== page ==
International Criminal Court. Chief Prosecutor Louis Moreno Ocampo
The Prosecutor indicated that last year’s eviction of international humanitarian groups from Sudan following the issue of the arrest warrant could constitute part of his new submission.
African countries ranging from neighboring Uganda, to South Africa, Nigeria, and Ghana have told Sudan’s president that as nations abiding by governing ICC statutes, they would have to honor an international arrest warrant if he travels to their territories. Mr. Bashir is visiting Doha, Qatar this week to take part in peace talks between Sudanese government officials and members of selected Darfur rebel groups. Qatar and other countries visited by President Bashir during the past year are not parties to the ICC, and are not under legal obligations to arrest him.
Toward Monday’s close of the African Union summit in Addis Ababa, Ethiopia, delegates drafted a resolution voicing the A.U.’s regret that the U.N. Security Council has not called on the Criminal Court to have all charges dropped against the Sudanese president. Since last year, the A.U. has rejected the Bashir indictments on grounds that they would upset peace efforts in Darfur and in southern Sudan. But Save Darfur’s Fowler says that the evidence does not bear out that argument.
“The experience of the last year and a half since the Prosecutor first requested the arrest warrant, which happened in July of 2008, is that it’s not affecting peace negotiations. They’re being driven by their own political dynamics, and in fact, peace negotiations picked up steam after the Prosecutor first requested the arrest warrants. So to that extent, they seem to have a positive impact,” he argued.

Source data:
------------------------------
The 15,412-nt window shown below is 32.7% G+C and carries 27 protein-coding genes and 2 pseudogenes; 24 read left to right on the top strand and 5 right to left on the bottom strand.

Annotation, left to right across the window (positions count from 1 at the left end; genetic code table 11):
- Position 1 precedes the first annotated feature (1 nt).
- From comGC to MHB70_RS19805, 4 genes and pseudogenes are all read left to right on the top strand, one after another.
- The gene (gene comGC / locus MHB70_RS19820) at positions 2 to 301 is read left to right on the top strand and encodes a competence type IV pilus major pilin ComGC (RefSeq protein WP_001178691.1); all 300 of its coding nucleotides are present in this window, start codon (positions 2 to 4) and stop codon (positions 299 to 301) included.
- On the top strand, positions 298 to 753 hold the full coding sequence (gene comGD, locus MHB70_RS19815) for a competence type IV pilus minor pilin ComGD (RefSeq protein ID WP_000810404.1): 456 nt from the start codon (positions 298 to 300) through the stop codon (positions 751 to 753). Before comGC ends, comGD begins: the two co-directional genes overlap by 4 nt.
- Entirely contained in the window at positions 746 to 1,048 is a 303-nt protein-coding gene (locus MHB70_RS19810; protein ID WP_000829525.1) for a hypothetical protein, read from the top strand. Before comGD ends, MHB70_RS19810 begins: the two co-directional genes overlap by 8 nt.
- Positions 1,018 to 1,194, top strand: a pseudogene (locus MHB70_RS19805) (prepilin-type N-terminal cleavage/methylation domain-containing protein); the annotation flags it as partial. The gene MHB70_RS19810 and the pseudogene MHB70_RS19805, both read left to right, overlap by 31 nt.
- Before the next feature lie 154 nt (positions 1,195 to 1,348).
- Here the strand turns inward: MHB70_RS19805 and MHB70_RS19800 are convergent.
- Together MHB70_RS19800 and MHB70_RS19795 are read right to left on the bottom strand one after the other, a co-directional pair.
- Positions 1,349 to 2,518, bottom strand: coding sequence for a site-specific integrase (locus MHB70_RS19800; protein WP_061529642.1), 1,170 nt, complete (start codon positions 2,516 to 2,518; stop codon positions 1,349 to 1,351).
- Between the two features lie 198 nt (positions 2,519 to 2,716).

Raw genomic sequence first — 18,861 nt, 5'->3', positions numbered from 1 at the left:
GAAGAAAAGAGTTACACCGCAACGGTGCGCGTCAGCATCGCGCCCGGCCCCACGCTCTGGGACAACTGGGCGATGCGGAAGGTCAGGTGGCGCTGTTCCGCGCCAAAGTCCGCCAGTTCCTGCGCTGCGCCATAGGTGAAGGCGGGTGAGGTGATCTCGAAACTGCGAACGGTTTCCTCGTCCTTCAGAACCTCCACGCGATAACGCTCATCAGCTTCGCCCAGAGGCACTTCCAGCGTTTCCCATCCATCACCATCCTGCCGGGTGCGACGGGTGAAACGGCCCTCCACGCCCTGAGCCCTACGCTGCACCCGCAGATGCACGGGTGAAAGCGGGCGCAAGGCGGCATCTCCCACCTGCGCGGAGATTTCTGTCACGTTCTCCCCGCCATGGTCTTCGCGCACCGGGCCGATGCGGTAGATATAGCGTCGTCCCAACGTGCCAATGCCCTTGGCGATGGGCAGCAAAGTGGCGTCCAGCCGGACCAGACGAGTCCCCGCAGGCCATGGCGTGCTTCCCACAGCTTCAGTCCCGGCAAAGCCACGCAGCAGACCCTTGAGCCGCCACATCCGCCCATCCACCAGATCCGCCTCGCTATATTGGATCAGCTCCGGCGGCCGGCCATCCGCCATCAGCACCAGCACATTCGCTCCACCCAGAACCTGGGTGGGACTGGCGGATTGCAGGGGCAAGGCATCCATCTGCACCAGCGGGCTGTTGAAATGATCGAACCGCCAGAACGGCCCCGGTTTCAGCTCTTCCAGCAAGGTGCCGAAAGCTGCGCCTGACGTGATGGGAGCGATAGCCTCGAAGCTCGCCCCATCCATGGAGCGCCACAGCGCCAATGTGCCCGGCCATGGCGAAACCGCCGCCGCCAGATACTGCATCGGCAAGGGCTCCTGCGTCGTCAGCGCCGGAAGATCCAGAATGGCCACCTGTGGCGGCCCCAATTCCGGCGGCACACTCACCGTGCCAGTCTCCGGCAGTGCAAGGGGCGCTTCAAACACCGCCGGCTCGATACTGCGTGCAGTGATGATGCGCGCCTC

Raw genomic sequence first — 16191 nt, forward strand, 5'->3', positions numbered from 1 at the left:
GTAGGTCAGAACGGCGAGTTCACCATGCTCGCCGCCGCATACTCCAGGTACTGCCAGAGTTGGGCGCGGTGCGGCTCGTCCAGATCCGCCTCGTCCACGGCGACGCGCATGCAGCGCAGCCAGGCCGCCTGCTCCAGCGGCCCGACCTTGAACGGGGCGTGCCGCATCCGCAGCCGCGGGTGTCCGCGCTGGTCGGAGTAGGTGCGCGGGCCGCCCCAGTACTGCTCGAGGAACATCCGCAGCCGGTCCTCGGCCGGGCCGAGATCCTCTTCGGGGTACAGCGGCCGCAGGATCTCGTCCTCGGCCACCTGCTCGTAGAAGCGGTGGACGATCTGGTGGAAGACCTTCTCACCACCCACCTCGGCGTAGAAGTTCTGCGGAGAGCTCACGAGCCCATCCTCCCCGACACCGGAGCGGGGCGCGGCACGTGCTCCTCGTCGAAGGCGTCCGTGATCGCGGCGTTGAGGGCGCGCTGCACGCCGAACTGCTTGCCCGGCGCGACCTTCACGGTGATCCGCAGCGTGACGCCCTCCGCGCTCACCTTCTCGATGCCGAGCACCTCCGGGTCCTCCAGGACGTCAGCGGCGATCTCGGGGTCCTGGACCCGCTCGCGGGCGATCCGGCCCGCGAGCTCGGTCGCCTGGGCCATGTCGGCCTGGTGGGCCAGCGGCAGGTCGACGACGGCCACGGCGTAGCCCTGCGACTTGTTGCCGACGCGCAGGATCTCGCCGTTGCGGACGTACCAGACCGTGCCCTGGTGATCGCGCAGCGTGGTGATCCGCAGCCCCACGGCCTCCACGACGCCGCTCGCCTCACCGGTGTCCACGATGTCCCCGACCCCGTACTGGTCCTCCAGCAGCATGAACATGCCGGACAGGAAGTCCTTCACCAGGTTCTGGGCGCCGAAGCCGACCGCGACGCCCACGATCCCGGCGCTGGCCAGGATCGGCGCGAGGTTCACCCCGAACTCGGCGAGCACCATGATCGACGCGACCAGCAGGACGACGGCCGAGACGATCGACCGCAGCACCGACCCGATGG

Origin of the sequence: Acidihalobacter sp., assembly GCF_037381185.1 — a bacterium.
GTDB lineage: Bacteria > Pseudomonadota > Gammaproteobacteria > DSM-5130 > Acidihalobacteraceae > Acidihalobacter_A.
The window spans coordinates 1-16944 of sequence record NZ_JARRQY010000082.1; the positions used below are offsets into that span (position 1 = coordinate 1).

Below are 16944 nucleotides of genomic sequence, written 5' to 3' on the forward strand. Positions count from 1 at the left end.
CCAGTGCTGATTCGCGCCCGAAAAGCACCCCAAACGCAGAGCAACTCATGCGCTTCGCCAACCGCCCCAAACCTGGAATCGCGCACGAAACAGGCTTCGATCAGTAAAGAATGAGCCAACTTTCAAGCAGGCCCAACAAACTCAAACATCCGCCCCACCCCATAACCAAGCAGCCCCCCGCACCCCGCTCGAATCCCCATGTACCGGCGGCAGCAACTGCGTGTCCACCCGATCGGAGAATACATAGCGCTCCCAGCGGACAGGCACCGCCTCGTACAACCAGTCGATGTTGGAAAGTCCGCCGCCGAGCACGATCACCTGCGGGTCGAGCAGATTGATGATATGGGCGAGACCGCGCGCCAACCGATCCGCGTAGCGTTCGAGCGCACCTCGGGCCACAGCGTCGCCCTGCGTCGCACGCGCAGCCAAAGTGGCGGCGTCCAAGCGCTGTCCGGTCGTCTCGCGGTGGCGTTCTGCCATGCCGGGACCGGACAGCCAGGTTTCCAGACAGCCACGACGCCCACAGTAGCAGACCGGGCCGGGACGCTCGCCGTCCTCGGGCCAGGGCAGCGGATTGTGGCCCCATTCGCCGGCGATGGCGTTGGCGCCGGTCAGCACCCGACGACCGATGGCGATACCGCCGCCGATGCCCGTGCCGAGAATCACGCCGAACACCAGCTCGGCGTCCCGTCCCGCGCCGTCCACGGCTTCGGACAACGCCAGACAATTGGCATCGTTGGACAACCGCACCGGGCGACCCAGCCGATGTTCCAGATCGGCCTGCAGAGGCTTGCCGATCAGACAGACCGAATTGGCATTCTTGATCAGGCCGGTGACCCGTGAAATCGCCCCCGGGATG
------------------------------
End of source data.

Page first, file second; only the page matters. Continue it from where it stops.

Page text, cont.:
Following the March, 2009 ICC indictments, President Bashir’s eviction of dozens of humanitarian NGO’s alarmed western governments concerned about the violence in Darfur and the displaced civilians of southern Sudan. Fowler says that the Obama administration and other governments need to make it clear that the international community will not tolerate a similar expulsion in retaliation for the genocide charges being considered against Sudan’s president.
“I certainly hope that they don’t retaliate, and I think that it’s very important that the United States government and other governments make clear that a retaliation is unacceptable. For the danger that civilians were put into by the expulsions last year was averted only by the heroic efforts by the United Nations and by aid agencies that were left behind. And even now, the civilians are much more vulnerable than they were. So it’s very important that the United States and African governments and other governments make clear to President Bashir that further endangering civilians will not be tolerated,” he said.
The International Criminal Court at the Hague is an independent judicial institution with judges from all over the world. It operates by statute that is signed onto more than 110 countries, including 31 African countries.